After almost 2 decades of single-digit model designations (with the exception of the BT-50 pick-up) for its current range, Mazda appears to now be ‘opening up’ its model line by using a new designation – CX-30. Although it has been making and selling a CX-4 in China for a few years now, that model is destined to stay in China while the new CX-30 that is positioned between the CX-3 and CX-5 will be a global model.
The CX-30 will thus be a core model in the crossover SUV range, with sales to start from mid-2019 in Europe, followed by other markets.
More space inside
Given its positioning, its size is obviously larger than the CX-3 which has been found to be somewhat too compact inside. The CX-30 also enabled Mazda designers to introduce a model premium cabin – which does also mean having more generous space than what the CX-3 can offer – in line with other new models.
The cabin design is based on Mazda’s human-centered design philosophy and traditional Japanese architecture with its use of Ma or empty space. Its basic structure revolves around two areas with contrasting characteristics: a snug and condensed cockpit area for the driver, and a clean, airy open space around the front passenger.
The cockpit is symmetrical and firmly focussed on the driver, with all three meters in the cluster and the centre display correctly angled towards the driving position. A secondary, wing-shaped hood is fitted to the upper area of the dashboard. Running horizontally from the top of the meter hood to the end of the door trim on the passenger side, it generates an airy atmosphere that gives the cockpit an expansive feel, as well as adding to the front passenger’s feeling of relaxation, comfort and security.
The thickness and shape of the A-pillars were optimized to minimize obstruction and associated blind spots. Every detail of the pillar shape was carefully thought out after research into what degree of neck and eye movement would not burden the driver. As a result, the design significantly reduces blind spots ahead of the car, providing the driver with a continuous view of pedestrians or potential obstacles to the right or left while maintaining a natural driving posture.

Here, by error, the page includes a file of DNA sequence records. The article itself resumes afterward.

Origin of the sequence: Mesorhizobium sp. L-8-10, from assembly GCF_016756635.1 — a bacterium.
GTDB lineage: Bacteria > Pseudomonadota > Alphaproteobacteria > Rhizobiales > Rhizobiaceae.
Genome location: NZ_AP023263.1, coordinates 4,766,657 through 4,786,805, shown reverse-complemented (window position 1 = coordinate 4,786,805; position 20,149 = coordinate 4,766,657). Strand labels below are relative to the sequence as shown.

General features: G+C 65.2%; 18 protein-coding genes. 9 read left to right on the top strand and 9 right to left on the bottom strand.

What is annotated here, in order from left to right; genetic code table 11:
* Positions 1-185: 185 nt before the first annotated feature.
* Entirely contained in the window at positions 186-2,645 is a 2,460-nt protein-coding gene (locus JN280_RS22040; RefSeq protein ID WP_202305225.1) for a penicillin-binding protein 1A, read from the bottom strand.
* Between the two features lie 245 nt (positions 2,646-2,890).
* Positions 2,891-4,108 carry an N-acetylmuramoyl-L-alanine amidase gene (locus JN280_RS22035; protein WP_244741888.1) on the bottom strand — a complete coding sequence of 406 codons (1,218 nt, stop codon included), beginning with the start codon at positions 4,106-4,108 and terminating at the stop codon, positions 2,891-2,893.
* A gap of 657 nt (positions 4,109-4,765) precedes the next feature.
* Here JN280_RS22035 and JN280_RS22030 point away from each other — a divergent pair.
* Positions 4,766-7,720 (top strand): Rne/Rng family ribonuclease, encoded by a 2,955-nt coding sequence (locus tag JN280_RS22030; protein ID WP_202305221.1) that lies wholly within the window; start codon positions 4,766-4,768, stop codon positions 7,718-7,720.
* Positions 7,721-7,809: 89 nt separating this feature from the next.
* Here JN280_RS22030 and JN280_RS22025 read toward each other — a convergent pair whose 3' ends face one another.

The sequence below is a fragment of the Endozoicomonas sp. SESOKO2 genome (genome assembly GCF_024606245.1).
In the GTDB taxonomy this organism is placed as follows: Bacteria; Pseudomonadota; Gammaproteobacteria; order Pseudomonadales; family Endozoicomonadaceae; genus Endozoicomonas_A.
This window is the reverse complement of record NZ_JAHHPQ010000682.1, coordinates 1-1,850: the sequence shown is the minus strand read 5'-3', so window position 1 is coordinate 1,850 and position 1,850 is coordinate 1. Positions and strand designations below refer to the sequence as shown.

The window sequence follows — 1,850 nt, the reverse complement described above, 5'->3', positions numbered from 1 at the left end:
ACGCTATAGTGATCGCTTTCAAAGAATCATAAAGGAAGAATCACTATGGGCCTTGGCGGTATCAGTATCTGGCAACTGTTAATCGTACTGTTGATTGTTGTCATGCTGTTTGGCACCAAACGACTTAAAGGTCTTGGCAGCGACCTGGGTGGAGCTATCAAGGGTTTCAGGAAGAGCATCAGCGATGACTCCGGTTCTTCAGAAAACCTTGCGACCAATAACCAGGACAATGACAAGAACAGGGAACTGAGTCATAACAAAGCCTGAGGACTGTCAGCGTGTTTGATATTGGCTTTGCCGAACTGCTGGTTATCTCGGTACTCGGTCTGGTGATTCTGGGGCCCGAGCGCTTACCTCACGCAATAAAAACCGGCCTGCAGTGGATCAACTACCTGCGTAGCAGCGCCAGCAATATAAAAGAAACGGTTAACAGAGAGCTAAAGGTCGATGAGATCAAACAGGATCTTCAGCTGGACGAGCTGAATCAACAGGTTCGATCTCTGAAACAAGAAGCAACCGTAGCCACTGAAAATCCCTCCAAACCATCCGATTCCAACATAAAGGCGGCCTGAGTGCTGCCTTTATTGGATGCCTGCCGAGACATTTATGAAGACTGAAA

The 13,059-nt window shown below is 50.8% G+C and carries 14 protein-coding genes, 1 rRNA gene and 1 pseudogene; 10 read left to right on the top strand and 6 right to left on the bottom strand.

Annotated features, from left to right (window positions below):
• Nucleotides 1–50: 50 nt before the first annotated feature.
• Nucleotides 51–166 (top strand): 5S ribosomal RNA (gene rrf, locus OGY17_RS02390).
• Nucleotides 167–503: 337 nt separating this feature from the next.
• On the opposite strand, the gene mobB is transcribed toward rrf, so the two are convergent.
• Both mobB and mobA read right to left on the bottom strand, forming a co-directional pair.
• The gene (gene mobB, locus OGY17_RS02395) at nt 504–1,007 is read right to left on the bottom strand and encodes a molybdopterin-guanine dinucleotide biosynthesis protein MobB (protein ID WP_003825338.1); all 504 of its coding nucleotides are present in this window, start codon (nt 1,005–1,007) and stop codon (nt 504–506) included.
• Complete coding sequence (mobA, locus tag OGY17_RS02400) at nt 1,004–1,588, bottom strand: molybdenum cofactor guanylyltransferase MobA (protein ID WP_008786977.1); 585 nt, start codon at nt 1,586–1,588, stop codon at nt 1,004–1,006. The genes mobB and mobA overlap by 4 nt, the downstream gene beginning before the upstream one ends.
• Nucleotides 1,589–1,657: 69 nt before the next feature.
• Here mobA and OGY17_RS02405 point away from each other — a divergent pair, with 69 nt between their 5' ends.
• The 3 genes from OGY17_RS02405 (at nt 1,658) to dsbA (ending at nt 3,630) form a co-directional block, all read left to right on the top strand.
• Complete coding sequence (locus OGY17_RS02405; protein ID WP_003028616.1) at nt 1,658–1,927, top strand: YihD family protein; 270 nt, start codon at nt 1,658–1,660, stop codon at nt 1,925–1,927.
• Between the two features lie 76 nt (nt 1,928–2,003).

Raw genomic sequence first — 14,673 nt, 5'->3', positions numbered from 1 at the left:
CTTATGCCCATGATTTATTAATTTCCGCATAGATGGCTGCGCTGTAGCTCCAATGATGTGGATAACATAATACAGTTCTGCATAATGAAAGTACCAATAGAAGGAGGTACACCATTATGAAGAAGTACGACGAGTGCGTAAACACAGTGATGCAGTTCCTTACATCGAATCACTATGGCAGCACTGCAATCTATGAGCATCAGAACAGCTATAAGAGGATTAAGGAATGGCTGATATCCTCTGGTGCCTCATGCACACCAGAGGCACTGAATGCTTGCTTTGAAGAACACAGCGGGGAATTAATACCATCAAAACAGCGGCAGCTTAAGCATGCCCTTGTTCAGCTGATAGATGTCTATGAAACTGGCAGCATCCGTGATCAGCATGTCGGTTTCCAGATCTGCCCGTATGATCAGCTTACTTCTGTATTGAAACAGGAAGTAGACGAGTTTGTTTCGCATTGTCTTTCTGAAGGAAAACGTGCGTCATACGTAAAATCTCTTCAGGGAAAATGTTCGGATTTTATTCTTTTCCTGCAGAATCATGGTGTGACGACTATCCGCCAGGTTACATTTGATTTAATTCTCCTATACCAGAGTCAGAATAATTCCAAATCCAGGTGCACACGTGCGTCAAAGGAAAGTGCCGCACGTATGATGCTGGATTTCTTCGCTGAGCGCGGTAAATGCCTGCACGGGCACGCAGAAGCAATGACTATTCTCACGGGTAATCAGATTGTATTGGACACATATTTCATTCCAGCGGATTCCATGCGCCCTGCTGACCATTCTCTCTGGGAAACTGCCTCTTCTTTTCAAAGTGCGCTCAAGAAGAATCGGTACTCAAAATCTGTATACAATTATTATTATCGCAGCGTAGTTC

Mature Kodo design
The exterior styling has the bold proportions of an SUV with elegant styling that embodies Mazda‘s Kodo design language which has evolved into a mature state since being introduced in 2010.
With the CX-30, the designers are trying out a new design language referred to as ‘Charge and Release.’ This language was derived from the brushwork used in Japanese calligraphy and developed to integrate the three key factors of the evolved Kodo design theme, namely Yohaku, the beauty of empty space; Sori curves with poise and balance; and Utsuroi, the play of light and shade.
Much effort has gone into every detail and this includes the headlamps that feature a LED arrangement that emphasizes their elaborate cylindrical shape to point up their artistic beauty while delivering a distinctive mechanical impression. The LED turn signals have a distinctive light-up pattern that starts at full power and then gradually ramps down, giving a powerful impression of a pulsating, living creature.
It goes without saying that the CX-30 will incorporate the latest Mazda SKYACTIV technologies, with SKYACTIV-Vehicle Architecture providing superior driving dynamics and SKYACTIV petrol and diesel engines – including the advanced SKYACTIV-X – providing responsive and powerful performance.
The new model has a newly developed i-Activ AWD control system and new technologies to reduce friction, enabling the CX-30 to return real-world fuel economy claimed to be almost as good as a front-wheel drive vehicle. To enhance fuel economy, the new system adopts a rubber damper inside the power take-off unit, which greatly reduces fluctuations in input torque sent to the rear-wheel drive unit.
The advanced i-Activ AWD systems works with G-Vectoring Control (GVC) to control the distribution of torque between front and rear wheels in accordance with the driver’s steering and acceleration inputs and the grip condition of all wheels in order to deliver a faithful response with that little bit of extra vehicle control to spare.
“We designed the CX-30 to be an essential partner in the customer’s daily life,” said Akira Marumoto, Mazda’s Representative Director, President & CEO. “It will be made at key global plants so we can deliver Mazda’s renowned driving pleasure and matured Kodo design to customers all over the world. Moving forward, our new products and technologies will ensure customers continue to see the value in owning a Mazda car. We aim to be recognized as a brand that forms the strongest of bonds with each customer.”
Bermaz Motor hasn’t said when the CX-30 will be in Malaysian showrooms but we were told that the second half of this year will see many activities relating to new models. As CX-30 deliveries will only be starting in Europe from the middle of this year, the model might appear in Malaysia towards the end of the year or early in 2020.
Visit www.mazda.com.my to know more about the wide range of models available in Malaysia.